Thailand’s government has legally provided a VAT exemption for cryptocurrency transfers made through government-approved exchanges. The tax discount will apply to digital money issued by the Bank of Thailand until the end of next year. In Thailand, investors who move cryptocurrencies and digital tokens through exchanges will benefit from a 7% VAT exemption on such transactions.
The tax relief is retroactive to April 1, 2022, according to a decree published in the Royal Gazette on Tuesday. According to local media, it will stay in effect until December 31, 2023. The government approved the policy in March, and it applies to trading platforms that are registered with the Ministry of Finance. The judgment is now part of Thai law, as it takes effect the day after it is published in the official journal.
The major goal of the tax exemption, according to the paper, is to promote cryptocurrency trading on recognized exchanges, allowing crypto transactions to be controlled and monitored by appropriate authorities such as the Securities and Exchange Commission (SEC). Thailand’s Finance Minister, Arkom Termpittayapaisit, is certain that the country’s cryptocurrency exchange would become more dependable and stable as tax restrictions are loosened.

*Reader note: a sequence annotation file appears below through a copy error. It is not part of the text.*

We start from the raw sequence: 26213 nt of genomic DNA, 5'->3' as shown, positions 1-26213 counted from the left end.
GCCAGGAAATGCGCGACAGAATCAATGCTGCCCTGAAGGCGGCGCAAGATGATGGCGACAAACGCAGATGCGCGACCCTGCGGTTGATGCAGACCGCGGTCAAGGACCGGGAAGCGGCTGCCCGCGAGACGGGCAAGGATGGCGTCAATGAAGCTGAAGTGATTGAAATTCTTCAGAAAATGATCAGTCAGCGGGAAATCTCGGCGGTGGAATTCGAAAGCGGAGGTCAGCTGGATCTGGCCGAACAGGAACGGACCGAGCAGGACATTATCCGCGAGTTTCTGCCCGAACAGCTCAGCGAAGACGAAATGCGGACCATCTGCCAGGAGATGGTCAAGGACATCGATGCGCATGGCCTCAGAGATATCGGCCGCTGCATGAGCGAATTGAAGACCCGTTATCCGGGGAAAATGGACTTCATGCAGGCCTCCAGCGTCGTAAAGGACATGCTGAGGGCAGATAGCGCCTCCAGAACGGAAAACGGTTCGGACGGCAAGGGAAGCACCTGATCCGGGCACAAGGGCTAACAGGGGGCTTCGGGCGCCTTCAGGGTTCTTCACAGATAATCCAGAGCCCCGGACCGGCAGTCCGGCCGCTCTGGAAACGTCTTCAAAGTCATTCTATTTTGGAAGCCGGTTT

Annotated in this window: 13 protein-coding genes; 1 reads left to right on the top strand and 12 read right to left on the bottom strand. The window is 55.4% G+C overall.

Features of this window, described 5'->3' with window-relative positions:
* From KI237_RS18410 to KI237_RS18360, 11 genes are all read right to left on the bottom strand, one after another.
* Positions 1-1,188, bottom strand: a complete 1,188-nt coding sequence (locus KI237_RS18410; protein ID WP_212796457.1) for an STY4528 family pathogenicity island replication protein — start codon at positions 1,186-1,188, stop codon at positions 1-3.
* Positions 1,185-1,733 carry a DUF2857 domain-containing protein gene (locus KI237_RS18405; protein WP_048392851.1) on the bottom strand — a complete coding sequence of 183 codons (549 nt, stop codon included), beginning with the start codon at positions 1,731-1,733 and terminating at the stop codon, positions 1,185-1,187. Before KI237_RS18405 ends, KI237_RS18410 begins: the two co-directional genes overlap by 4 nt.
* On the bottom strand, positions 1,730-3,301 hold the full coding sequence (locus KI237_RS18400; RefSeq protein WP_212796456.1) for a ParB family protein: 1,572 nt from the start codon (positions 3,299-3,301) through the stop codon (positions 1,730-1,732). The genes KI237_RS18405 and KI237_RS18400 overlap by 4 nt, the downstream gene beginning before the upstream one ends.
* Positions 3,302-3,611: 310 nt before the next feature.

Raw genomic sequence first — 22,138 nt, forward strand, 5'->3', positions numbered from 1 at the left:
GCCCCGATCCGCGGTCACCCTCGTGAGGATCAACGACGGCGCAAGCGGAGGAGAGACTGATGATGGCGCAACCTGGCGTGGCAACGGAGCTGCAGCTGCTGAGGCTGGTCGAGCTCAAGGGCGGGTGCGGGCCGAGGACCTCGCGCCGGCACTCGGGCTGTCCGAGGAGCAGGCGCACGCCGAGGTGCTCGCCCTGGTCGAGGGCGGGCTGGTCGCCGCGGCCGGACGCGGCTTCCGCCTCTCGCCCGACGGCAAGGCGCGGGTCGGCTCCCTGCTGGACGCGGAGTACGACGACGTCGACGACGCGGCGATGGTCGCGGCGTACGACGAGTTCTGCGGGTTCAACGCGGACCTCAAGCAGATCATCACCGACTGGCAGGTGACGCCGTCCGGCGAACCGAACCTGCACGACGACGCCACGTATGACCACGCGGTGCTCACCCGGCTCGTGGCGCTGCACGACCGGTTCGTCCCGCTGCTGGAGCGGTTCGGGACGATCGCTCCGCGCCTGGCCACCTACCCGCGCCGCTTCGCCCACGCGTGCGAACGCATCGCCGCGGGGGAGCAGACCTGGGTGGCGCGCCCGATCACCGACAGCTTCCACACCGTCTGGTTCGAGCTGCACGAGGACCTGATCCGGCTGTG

Ekniti Nititthanprapas, Director-General of the Revenue Department, stated that crypto trading will be easier for investors, who will benefit from fair tax treatment and secure transactions while Thailand’s reputation in the global digital realm improves. Another royal decree also announced on May 24, extends the VAT exemption to transfers using Thailand’s monetary authority’s retail central bank digital currency (CBDC).
The Bank of Thailand said in December that it plans to begin testing the CBDC as an alternative payment method in late 2022 in transactions between financial institutions and customers. Thailand has seen a substantial increase in cryptocurrency investment and trade in recent years. The country’s financial regulators took efforts to prohibit the use of cryptocurrencies for payments in late March, citing the need to avert different financial and economic concerns. The SEC announced guidelines meant to deter digital asset operators from offering such services.